#OccupyPlayGround and other evils in Kenya
Nothing strikes harder and painfully as following the #OccupyPlayGround hashtag this evening, just after spending the day writing my thesis on youth in Kenya, depicting how the country is full of opportunities for the young generation, BUT, my thesis just got challenged again....
Not until some of the evils we are facing are dealt with. When young boys and girls become this angry and discontented with their government, that they are willing to support their school administration to defend their land - because the government, which has actually invested in this school, as part of the education system, no longer cares for the rights of the young ones. There is more to be done before we can realize these opportunities.
When I watch these young boys and girls, most of them i suppose will be below 15 years of age, shaking the gate blocking their claimed 'playground' with so much anger, I know very well those kids are not on drugs, neither did they take any energy boosters. They are just as aware as I am, that something wrong has been done, and no one has offered a solution to their cry. And if the right procedure has not been followed, then the only other way to have their voices heard is to use force. Unfortunately they met with a bigger force, and they were teargassed- teargassed.
As i watch those girls and boys crying out of the pain of the tear gas, the injuries they sustained from the running battle with the police (I am still trying to imagine how this happened), I am chocked by tears. Tears knowing that these police were responding to a higher force; so high that they did not consider the subject at hand. Would they arrest these pupils for damage of property? Did they consider there has been a series of back and forth communication between the school and the person who claims to own this piece of land. And just like a child in a family, watches her father and mother fight, there is always a limit to how much pain and anger they can keep in their hearts; one time it explodes, causing the unexpected.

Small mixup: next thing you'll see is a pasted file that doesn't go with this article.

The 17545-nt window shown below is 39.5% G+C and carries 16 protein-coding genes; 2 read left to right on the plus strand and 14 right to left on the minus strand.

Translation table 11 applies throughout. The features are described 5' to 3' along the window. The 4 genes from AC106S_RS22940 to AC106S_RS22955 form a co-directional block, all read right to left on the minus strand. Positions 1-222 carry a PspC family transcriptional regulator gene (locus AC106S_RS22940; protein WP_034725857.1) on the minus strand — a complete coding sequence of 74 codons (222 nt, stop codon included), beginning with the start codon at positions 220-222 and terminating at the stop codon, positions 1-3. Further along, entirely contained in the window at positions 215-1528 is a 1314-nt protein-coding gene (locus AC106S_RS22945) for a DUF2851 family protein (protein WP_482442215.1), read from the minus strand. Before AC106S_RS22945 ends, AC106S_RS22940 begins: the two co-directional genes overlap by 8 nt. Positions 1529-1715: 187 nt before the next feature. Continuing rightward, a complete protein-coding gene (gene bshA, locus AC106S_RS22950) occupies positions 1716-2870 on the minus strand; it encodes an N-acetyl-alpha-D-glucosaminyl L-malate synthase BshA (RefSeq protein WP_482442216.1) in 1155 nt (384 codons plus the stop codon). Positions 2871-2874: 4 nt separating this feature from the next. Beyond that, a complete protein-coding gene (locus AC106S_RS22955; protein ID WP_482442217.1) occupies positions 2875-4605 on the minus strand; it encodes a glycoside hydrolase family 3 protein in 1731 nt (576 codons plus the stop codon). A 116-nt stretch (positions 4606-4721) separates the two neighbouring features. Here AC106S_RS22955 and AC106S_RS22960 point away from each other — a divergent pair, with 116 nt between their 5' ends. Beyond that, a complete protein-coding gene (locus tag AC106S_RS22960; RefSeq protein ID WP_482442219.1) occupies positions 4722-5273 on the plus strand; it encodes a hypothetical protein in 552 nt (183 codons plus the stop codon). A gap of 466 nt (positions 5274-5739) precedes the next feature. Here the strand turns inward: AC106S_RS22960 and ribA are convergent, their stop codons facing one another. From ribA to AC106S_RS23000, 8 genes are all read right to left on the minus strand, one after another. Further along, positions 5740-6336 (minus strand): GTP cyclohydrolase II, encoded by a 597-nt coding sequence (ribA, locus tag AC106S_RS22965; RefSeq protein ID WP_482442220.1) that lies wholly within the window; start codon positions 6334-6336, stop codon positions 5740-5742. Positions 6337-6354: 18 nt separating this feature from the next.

Did these police, most of them, men, husbands and fathers, consider that these school children could also be their own sons and daughters who were being denied the right to play and were discontented with the government which only knows the rights of 'those who have'. They could be their own sons and daughter when they are fed up with poor parenting, and demand something better - a change. In the social space, we cannot belittle any action. These young boys and girls, just like their grown up brothers and sisters whom I have been researching have been observing their government everyday. It is a government of those who own Kenya, not of those who live on the land. It makes me sad.